Fatemeh Fazelzadehrepresented a generation that refused to live on their knees under a dictatorship
Fatemeh Fazelzadeh was among the students martyred on the historic day of June 20, 1981.
Fatemeh Fazelzadeh was born on May 5, 1959, in Tehran. She was studying paramedical science at the university.
Fatemeh Fazelzadeh had a rebellious spirit and was always curious to find answers to the questions she faced daily. Questions like: “Why is there so much poverty and deprivation in a country that sits on petroleum and oil?” “Why is there injustice and oppression against the people who deserve freedom?” She had many more questions along the same vein.
These unanswered questions led her to rebel. Although she had a bright future ahead of her, she could not remain silent nor forget the pain of millions of people. Fatemeh eventually found the answers to all her questions in the ideals of the People’s Mojahedin of Iran.
Fatemeh Fazelzadeh began her political activities against the Shah’s dictatorship in 1978. She became acquainted with the People’s Mojahedin Organization of Iran (PMOI) in 1979 and expanded her political activities. She started working as a member of the pro-Mojahedin Muslim Students Society and was an active student until Khomeini’s cultural coup in the 1980s closed all universities.
However, Fatemeh Fazelzadeh would not give up sacrificing because she had immense love for her people, especially for her homeland’s deprived and suffering women. All her friends and comrades knew she was a hard worker who willingly endured hardships to bring comfort and well-being to the Iranian women.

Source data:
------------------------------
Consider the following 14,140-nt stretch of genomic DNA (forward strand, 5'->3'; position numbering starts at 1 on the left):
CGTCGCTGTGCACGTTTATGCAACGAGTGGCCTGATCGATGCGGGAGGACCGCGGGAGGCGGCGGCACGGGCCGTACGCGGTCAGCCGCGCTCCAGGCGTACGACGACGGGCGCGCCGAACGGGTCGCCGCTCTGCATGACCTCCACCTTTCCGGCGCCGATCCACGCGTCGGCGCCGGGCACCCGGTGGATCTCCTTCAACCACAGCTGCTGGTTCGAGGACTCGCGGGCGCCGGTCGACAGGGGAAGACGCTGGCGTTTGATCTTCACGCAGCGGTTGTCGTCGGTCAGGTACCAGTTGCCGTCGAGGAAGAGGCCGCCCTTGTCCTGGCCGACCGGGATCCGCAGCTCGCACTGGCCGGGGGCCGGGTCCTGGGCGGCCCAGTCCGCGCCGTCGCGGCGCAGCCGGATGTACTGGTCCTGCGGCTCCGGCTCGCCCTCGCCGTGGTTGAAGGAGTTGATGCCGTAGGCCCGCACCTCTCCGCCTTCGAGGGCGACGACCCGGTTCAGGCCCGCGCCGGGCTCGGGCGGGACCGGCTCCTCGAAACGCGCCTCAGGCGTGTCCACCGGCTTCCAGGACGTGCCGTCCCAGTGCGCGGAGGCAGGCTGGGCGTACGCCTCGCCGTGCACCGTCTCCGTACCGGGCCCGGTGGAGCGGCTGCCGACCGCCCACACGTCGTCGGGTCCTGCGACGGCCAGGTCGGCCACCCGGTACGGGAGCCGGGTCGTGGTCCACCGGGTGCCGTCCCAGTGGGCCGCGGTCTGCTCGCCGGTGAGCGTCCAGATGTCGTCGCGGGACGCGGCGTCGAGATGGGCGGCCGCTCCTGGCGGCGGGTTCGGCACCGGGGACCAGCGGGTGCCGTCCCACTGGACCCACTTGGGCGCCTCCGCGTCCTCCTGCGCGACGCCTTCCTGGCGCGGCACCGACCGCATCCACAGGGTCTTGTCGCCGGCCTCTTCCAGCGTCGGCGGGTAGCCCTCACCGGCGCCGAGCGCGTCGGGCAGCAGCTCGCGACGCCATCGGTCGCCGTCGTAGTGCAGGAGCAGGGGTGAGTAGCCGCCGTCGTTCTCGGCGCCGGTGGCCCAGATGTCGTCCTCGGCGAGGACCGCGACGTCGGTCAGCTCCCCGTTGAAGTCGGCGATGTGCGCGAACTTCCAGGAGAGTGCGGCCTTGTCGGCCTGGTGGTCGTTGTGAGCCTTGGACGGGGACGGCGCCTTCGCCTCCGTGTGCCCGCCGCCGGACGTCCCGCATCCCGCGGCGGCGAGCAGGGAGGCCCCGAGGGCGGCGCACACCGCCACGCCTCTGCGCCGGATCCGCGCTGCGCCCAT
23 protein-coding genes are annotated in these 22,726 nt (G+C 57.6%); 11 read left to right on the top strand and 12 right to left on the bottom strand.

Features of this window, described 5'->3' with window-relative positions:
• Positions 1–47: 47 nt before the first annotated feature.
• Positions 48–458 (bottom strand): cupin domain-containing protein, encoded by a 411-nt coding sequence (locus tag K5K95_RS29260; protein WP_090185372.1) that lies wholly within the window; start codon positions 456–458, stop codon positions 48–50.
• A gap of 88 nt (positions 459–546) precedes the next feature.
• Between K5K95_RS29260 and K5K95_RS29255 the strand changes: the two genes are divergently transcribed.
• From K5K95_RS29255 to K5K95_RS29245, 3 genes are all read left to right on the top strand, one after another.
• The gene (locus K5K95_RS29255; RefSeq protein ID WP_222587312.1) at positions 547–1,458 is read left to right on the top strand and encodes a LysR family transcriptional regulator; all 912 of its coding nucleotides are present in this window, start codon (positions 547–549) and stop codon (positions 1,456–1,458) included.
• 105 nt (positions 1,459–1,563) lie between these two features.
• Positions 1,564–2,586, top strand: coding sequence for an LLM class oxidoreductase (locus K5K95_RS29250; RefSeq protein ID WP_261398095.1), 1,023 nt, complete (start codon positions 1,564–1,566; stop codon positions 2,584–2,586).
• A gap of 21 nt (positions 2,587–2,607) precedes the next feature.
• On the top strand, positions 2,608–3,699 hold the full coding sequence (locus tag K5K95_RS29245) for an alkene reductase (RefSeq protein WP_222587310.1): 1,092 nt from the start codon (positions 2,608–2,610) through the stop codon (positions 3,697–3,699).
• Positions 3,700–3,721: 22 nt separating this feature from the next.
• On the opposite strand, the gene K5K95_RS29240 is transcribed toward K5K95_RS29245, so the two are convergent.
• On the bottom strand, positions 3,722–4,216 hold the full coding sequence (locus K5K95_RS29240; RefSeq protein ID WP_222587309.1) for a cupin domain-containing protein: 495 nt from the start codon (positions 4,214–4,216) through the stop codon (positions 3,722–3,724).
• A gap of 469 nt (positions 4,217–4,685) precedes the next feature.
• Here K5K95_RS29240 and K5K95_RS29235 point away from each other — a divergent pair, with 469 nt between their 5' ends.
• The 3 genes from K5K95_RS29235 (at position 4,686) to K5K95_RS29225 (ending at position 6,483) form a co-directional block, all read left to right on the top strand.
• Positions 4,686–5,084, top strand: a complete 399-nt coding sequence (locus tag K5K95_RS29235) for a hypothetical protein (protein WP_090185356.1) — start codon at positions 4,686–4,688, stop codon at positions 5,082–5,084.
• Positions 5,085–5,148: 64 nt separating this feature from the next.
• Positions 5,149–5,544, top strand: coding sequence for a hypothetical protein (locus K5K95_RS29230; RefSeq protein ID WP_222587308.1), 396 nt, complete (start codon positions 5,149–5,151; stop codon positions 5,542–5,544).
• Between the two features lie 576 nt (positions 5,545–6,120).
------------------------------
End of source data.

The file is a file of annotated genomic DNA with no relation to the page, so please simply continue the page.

She was a simple person who wanted to live the life of a deprived woman and rejected all forms of luxury.
Fatemeh Fazelzadeh had asked her family to donate her property to the PMOI/MEK after her death. She was loved and respected by her family, especially her sister. The whole family was immensely proud of her.
On June 20, 1981, Fatemeh Fazelzadeh was one of Tehran’s half-million people who went out in demonstrations. She was very passionate, unwavering in her beliefs, full of faith, and had a lot of hope for the future. She was arrested by the Revolutionary Guards and handed over to the execution squad after being severely tortured.
Fatemeh Fazelzadeh and her comrades said “no” to Khomeini and his regime on that historic day. They paid the price and sacrificed their lives to mark history as being a generation that did not surrender to Khomeini’s tyranny.
Fatemeh and her comrades represented a generation that sacrificed and refused to get on their knees to live under a dictatorship.
Fatemeh Fazelzadeh used to tell the beloved deprived women of Iran: “Although freedom is precious, our land is always full of little black fish who rise in revolt and rebellion against oppression to gain freedom.”
 Little Black Fish is the name of a story written by the dissident author, Samad Behrangi, later murdered by the Shah’s regime. The little black fish left the safety of a local stream to venture into the world, setting a lasting example for others.